The basis of offshore banking is that a global corporation sidles up to some tiny country and offers it some nice little kickbacks in return for an agreement that they will have to pay little or no tax.

The corporation then presents its accounts in such a way as to make it look that all its profits are generated in Jersey, or the Cayman Islands or wherever it may be.

Hence we get headlines like the one the other day where Barclays Bank declared 11.6 billion pounds in profits and paid 113 million in tax.

According to Shaxson this would not be in the least out of the ordinary, more like normal for any really large company.

Because of this these companies grow like Topsy, and generate staggering wealth.

Additionally they venerate at the shrine of banking secrecy which means no-one can ever find out what is really going on with these guys.

Offshore banking started to mushroom around 1960 and although Shaxson doesn't quite say this, it sounds like when the Brits lost their empire they started to look for other ways of making a nuisance of themselves.

Under the influence of these companies, in the last thirty years many large countries especially Britain and the US have effectively deregulated their internal financial systems so that it is much easier for these large corporations to find more and more ways of dodging tax.
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16 of 18 people found the following review helpful By Justmine on August 10, 2011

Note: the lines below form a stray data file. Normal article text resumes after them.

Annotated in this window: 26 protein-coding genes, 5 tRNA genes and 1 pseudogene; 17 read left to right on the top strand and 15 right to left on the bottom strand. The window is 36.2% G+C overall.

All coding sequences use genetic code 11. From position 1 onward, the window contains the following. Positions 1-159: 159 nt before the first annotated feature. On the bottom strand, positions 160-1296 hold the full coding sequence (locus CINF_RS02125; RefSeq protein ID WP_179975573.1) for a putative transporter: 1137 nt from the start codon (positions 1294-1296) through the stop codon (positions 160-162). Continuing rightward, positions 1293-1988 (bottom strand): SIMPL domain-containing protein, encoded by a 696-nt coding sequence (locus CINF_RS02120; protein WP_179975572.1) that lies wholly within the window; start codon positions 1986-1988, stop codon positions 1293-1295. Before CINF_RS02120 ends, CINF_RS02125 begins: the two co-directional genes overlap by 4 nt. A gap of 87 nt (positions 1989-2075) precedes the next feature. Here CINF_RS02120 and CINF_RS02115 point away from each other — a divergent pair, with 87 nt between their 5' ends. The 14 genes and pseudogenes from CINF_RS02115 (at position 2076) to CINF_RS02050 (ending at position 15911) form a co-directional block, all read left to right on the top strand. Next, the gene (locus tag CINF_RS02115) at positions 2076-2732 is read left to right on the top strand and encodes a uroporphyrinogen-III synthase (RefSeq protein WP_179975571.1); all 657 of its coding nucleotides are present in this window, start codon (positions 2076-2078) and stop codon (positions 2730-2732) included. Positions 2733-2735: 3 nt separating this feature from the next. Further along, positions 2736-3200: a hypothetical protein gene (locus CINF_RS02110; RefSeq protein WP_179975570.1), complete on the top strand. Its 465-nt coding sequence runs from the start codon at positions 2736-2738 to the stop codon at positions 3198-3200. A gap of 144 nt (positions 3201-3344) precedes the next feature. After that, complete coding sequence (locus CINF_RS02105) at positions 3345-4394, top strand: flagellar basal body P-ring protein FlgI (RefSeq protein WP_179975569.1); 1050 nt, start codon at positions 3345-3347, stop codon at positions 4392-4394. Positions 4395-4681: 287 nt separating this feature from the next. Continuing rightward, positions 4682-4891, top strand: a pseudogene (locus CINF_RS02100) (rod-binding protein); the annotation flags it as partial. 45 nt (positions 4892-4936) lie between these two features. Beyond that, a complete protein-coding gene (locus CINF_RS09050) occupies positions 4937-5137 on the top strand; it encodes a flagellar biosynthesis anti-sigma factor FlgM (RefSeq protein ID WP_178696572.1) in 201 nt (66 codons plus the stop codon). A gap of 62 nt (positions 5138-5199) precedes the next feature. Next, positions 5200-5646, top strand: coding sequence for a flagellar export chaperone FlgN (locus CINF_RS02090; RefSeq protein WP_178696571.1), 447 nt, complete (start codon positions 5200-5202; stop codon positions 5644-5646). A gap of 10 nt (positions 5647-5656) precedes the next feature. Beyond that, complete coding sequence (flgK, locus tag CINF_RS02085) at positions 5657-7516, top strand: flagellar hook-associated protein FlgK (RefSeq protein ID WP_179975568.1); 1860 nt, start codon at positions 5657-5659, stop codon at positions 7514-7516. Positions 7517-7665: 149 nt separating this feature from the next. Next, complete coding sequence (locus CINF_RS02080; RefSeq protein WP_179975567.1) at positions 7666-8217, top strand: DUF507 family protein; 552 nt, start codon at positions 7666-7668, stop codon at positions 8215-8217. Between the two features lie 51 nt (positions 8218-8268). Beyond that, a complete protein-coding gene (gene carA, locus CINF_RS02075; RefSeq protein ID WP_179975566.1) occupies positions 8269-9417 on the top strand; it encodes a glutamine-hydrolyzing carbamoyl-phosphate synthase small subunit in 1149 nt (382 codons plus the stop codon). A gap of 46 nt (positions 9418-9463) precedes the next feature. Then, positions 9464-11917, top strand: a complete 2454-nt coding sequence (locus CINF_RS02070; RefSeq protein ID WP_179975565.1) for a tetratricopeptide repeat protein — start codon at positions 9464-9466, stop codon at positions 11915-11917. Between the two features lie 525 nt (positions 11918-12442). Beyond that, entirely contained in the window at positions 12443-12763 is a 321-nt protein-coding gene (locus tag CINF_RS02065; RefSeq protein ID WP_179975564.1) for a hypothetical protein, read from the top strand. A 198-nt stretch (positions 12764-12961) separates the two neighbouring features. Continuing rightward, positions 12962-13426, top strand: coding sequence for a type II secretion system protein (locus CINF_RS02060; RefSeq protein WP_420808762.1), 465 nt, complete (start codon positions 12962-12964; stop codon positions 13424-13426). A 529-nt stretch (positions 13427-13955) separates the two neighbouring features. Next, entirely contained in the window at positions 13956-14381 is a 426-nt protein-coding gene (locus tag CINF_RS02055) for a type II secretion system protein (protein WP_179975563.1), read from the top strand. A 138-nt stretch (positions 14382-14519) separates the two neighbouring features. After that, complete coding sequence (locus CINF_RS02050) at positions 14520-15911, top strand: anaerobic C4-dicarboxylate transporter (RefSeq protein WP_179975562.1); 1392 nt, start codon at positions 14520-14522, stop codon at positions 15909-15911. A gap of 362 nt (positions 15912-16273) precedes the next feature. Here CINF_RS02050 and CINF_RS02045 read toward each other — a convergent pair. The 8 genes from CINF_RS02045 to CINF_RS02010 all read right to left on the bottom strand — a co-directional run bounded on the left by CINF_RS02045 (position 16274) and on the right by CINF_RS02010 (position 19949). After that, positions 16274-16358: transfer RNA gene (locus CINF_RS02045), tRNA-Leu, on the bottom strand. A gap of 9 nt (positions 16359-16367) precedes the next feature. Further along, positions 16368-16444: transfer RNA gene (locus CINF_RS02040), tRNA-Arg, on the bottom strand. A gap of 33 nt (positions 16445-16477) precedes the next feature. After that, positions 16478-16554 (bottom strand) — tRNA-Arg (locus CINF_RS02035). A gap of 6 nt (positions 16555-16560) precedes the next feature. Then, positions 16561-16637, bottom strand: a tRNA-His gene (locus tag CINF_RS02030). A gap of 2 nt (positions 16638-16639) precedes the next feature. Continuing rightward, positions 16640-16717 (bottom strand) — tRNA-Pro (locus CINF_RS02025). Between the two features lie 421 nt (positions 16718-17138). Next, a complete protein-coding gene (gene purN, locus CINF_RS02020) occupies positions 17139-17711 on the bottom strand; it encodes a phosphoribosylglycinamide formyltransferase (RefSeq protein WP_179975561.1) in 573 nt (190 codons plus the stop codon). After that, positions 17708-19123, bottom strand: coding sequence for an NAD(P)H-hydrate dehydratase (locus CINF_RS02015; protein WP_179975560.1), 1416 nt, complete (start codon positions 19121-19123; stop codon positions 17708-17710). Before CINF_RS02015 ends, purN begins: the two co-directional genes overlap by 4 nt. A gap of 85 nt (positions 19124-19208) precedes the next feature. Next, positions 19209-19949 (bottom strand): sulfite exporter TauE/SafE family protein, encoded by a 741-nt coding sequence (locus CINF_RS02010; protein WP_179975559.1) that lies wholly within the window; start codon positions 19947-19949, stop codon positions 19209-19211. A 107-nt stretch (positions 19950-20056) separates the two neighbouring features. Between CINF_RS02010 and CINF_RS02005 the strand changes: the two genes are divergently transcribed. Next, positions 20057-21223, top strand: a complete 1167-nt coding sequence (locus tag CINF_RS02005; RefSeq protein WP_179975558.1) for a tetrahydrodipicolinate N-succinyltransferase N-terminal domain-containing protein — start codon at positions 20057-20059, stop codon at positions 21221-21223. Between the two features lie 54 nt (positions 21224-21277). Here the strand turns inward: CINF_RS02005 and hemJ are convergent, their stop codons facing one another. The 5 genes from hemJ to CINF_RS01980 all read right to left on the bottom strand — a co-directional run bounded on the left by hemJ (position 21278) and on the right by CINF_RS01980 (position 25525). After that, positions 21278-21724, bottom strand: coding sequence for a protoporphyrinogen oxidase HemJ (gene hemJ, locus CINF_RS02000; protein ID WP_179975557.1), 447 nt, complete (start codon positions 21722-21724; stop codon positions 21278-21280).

Format: Hardcover
This book is both important and disturbing. Important because it clearly and frankly describes the reality of "offshore" banking and it's effect on society at large. Disturbing because of the dimensions of the system revealed and the unbridled greed of the economic elite that exploits it. Destroys the myth that tax havens are simply wealth protection for the few and reveals them as a massive drain on the economies of nations large and small, rich and poor.

A must read for anyone interested in social justice or, for that matter, their own future welfare.
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21 of 25 people found the following review helpful By Sascha on March 29, 2011
Format: Paperback
This book is so good that in the more than 10 years I have been using Amazon.com and Amazon.co.uk, this is the first time I've ever written a review for anything!

Nicholas Shaxson has written a very compelling and well-written book exploring almost every aspect of the impact of tax havens and their grossly disproportionate influence on the world's capital, economics and Dutch Disease (more like "British Disease") capture of entire regulatory and political systems. It was quite a revelation even for someone who has worked for several years in finance. It makes the occasional whispered sentences about "regulatory arbitrage" in tedious heavy finance books look like references to Medieval practices.

This book pretty much sums up why the world's economic system has been rotten to the core since the 1970s (actually the issues began 20+ years earlier, but their impact was not felt until later for several reasons). This is something that anyone who has ever been employed or created a business or even just watched the un-improving constant horrors in the developing world probably instinctively felt but could not understand why.

Even if you are a "libertarian", in the full maximum capital flight and economic sense, or a financier, this book will fully illustrate the very formidable arguments against why such a world view is incompatible with mankind's progress and ultimately unsustainable, but currently (very) lucrative if you believe change will be slow and there are still *huge* regulatory opportunities to exploit for personal gain.

[opinion]
Unfortunately, I believe it may take another depression (prolonged period of long term mass unemployment and low growth) in the West, particularly UK and the US, to effect change rapidly.